Grammar Basics: How to use Commas Correctly

The comma is an often misused or underused element of grammar. Language arts teachers often smile at their student's use of commas as a kind of  “decoration” on sentences, perhaps placed in various locations in hopes that the students will get some kind of credit for inserting them. And sometimes teachers get a laugh when students don’t use commas at all!

Consider these examples:

Incorrect: Let’s sit down and eat Dad.

Correct: Let’s sit down and eat, Dad.

The incorrect example could have disastrous consequences. So let’s take a look at a few correct ways of using commas.

1. Use commas in lists:

Tom, Mary, and Joe are going to the opera this Saturday.
We will need sandwiches, fruit, cookies, and lemonade for our picnic.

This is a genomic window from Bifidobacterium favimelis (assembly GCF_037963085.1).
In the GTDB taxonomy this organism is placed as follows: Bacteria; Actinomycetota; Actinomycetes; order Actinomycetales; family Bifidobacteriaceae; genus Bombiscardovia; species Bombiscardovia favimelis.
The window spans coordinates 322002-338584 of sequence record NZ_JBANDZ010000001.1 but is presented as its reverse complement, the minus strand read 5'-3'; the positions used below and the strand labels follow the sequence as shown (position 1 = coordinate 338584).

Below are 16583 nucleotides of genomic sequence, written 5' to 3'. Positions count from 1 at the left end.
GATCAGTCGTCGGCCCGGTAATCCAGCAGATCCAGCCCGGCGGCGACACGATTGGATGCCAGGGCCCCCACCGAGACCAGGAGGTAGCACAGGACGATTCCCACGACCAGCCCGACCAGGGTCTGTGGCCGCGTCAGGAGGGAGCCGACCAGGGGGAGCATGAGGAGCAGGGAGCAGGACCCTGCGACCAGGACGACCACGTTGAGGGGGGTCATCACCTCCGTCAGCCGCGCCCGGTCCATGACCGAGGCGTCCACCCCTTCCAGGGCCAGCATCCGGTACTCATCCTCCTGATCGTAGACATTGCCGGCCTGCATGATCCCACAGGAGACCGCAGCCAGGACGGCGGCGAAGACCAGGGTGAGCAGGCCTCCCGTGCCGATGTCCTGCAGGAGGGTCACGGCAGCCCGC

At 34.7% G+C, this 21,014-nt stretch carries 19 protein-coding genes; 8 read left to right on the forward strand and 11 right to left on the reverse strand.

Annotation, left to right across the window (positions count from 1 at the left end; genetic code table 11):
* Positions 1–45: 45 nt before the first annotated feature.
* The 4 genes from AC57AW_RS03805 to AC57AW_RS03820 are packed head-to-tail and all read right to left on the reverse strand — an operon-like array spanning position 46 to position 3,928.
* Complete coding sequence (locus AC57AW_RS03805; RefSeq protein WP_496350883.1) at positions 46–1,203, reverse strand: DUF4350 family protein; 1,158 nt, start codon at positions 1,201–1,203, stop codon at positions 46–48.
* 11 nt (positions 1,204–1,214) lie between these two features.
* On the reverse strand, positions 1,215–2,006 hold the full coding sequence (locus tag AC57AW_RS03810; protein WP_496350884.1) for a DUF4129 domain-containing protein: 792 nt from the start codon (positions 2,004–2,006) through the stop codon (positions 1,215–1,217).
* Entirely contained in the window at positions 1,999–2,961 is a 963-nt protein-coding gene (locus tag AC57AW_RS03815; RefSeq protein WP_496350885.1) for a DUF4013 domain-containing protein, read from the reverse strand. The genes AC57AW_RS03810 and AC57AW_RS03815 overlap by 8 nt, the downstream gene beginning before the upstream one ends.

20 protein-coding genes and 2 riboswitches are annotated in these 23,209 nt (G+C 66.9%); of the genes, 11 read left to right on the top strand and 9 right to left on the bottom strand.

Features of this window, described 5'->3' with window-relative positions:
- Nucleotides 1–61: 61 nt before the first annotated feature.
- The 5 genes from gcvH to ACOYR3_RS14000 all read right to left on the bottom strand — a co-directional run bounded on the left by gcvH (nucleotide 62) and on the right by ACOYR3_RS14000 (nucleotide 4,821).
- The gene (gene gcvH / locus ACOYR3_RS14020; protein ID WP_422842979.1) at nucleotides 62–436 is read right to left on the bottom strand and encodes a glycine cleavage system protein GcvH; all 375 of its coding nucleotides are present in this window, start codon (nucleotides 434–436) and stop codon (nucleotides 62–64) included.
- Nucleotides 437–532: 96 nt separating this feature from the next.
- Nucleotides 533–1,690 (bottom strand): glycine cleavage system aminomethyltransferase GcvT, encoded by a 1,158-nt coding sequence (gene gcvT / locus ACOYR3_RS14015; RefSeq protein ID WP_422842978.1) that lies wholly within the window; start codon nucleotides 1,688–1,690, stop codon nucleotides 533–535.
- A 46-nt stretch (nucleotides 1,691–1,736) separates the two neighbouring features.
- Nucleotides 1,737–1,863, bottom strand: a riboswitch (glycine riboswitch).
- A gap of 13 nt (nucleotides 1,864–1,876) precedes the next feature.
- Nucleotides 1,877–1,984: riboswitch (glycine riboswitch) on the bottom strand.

2. Use a comma to separate a city and state:

Lincoln, Nebraska
San Diego, California

3. Use a comma in the salutation of  a letter or email:

Dear Mr. Williams,

4. Use a comma in the closing of a letter or email:


5. Use a comma after an introductory phrase:

After going to the grocery store, Tom headed home for the day.

6. Use a comma in dialogue:

“Don’t forget to study for your spelling test,” Nancy reminded.

7. Use a comma to separate adjectives:

The tall, athletic boy walked across the football field.

8. Use a comma to set off appositives (words or phrases that define another word):

On my hike I saw an osprey, a kind of bird.

9. Use commas to interrupt a sentence:

The puppy I told you about, with the soft brown hair, is available to adopt.

10. Use commas in dates and addresses:

We are going to Disneyland on August 24, 2020.
I live at 234 Mulberry Street, Ashton, Florida.

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